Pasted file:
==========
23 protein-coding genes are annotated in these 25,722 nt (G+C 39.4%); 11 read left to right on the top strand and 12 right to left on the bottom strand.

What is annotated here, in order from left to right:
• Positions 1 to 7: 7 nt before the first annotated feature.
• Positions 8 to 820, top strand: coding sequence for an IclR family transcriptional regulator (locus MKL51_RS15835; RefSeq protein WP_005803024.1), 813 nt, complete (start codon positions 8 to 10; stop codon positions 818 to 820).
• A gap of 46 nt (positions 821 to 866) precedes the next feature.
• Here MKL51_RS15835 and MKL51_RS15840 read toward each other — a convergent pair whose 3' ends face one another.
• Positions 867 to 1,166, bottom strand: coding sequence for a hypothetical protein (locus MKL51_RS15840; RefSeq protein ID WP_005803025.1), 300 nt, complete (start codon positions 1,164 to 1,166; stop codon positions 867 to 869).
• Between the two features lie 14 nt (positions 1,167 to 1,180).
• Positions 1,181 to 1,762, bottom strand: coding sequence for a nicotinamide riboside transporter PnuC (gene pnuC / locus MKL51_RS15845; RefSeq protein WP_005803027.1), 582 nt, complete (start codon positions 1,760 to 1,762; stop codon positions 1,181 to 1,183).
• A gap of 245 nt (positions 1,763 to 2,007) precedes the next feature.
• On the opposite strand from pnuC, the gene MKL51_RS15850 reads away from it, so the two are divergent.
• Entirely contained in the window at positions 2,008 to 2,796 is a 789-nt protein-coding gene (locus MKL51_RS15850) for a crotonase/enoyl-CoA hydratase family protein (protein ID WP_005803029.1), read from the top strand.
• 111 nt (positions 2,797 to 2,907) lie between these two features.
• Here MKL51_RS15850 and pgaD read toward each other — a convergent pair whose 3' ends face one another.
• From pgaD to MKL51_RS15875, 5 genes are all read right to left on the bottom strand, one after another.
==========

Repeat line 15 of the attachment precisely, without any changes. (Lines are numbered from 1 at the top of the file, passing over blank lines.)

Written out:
• From pgaD to MKL51_RS15875, 5 genes are all read right to left on the bottom strand, one after another.